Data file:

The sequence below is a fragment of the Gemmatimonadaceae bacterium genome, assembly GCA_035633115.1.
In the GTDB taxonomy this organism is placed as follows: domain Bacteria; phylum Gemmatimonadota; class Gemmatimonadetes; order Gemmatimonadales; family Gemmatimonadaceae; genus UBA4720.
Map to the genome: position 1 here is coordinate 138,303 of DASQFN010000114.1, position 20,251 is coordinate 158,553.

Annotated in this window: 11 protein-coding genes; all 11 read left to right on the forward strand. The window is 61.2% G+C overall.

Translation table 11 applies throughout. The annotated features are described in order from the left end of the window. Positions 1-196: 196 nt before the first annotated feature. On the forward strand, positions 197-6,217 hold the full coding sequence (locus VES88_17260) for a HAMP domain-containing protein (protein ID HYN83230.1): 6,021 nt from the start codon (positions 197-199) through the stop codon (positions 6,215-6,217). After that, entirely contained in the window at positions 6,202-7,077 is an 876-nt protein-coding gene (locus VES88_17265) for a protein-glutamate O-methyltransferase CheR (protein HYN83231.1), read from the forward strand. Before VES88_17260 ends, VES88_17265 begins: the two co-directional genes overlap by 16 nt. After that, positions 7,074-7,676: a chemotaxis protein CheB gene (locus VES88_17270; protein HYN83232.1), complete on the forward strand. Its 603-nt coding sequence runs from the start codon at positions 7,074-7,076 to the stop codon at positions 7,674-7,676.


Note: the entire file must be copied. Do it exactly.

The sequence below is a fragment of the Gemmatimonadaceae bacterium genome, assembly GCA_035633115.1.
In the GTDB taxonomy this organism is placed as follows: domain Bacteria; phylum Gemmatimonadota; class Gemmatimonadetes; order Gemmatimonadales; family Gemmatimonadaceae; genus UBA4720.
Map to the genome: position 1 here is coordinate 138,303 of DASQFN010000114.1, position 20,251 is coordinate 158,553.

Annotated in this window: 11 protein-coding genes; all 11 read left to right on the forward strand. The window is 61.2% G+C overall.

Translation table 11 applies throughout. The annotated features are described in order from the left end of the window. Positions 1-196: 196 nt before the first annotated feature. On the forward strand, positions 197-6,217 hold the full coding sequence (locus VES88_17260) for a HAMP domain-containing protein (protein ID HYN83230.1): 6,021 nt from the start codon (positions 197-199) through the stop codon (positions 6,215-6,217). After that, entirely contained in the window at positions 6,202-7,077 is an 876-nt protein-coding gene (locus VES88_17265) for a protein-glutamate O-methyltransferase CheR (protein HYN83231.1), read from the forward strand. Before VES88_17260 ends, VES88_17265 begins: the two co-directional genes overlap by 16 nt. After that, positions 7,074-7,676: a chemotaxis protein CheB gene (locus VES88_17270; protein HYN83232.1), complete on the forward strand. Its 603-nt coding sequence runs from the start codon at positions 7,074-7,076 to the stop codon at positions 7,674-7,676.